The study shows that not only are we taking more tuna from the oceans than ever before, but we’re also harvesting them farther from shore. Industrial tuna fishing now covers somewhere between 55% and 90% of the global oceans, fueled in part by extensive government subsidies.

“Everywhere tuna swim, they’re being pursued by industrial fisheries,” says Shana Miller, who directs the Global Tuna Conservation Project at the Ocean Foundation and was not involved in the new study. “That’s a major take from this paper.”

Indeed, according to the study, no new fishing grounds remain to be explored, and precisely where tuna is being harvested has also shifted in dramatic ways. In the 1950s, tuna fishing was concentrated off the coasts of North and Central America in the eastern Pacific Ocean and around western Pacific islands. Little industrial tuna fishing was taking place in the Atlantic or Indian oceans. Today it is “ubiquitous across all tropical and subtropical regions of the world,” though most — nearly 70% of the world’s tuna catches — are taken from the Pacific Ocean.

Miller says shining a spotlight on just how big that shift has been may end up putting added pressure on the regional fisheries management organizations responsible for managing tuna stocks and could ultimately help in ensuring the future sustainability of those tuna fisheries.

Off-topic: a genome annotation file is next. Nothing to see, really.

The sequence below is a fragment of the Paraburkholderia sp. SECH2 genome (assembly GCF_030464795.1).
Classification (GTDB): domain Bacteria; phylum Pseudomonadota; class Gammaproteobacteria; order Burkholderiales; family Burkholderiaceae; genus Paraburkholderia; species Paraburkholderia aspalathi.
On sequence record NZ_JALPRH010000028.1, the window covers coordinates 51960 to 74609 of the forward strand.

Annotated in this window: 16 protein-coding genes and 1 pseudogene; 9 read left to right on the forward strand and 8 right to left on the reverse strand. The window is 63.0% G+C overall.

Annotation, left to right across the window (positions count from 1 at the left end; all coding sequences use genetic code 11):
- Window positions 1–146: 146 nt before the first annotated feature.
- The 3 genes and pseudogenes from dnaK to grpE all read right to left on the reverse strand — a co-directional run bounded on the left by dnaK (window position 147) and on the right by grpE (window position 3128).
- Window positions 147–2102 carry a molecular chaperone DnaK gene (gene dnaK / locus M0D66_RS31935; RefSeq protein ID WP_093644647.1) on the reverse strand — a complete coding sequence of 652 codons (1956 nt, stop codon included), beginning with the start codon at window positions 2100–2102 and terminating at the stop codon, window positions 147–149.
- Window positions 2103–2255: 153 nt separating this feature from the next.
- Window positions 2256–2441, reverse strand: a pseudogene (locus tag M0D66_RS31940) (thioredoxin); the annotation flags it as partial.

“Also, that skipjack tunas dominate the catch at 50% of tunas [and all other fish looked at in the study] is shocking,” Miller says. “They’re healthy in all oceans for now, but their increasing catches are concerning for the future.”

The report also draws attention to the amount of bycatch taken in the pursuit of tuna. The study estimates that just under 6 million metric tons of shark were discarded as bycatch between 1950 and 2016 in the Pacific Ocean alone. Much of that was made up of blue sharks, which take many years to mature and produce few offspring.

“There’s been an incredible push to end dolphin bycatch in tuna fisheries because they’re cute,” says Coulter. “But sharks are apex predators. They hold all these food chains together. If we’re removing these sharks [from the ecosystem], they really can’t catch up and will decline more and more.”

So what does all this mean for tuna fans? If chef Sawyer has his way, more of us would be open to spreading our seafood choices across a wider variety of tasty species to help ease some of the pressure on tuna. Coulter says even being more aware of exactly where our tuna is coming from is a good first step.

“Do the best you can. No one single person is going to solve any of these things, but being vocal and pushing governments to release more data is a start. More data is better. We can make better decisions if we have the data to work with,” she says. “And if you want to make a change, find an NGO that’s doing great work that you align with and contribute.”


Clare Leschin-Hoar is a journalist based in San Diego who covers food policy and sustainability issues.

Copyright 2019 NPR. To see more, visit https://www.npr.org.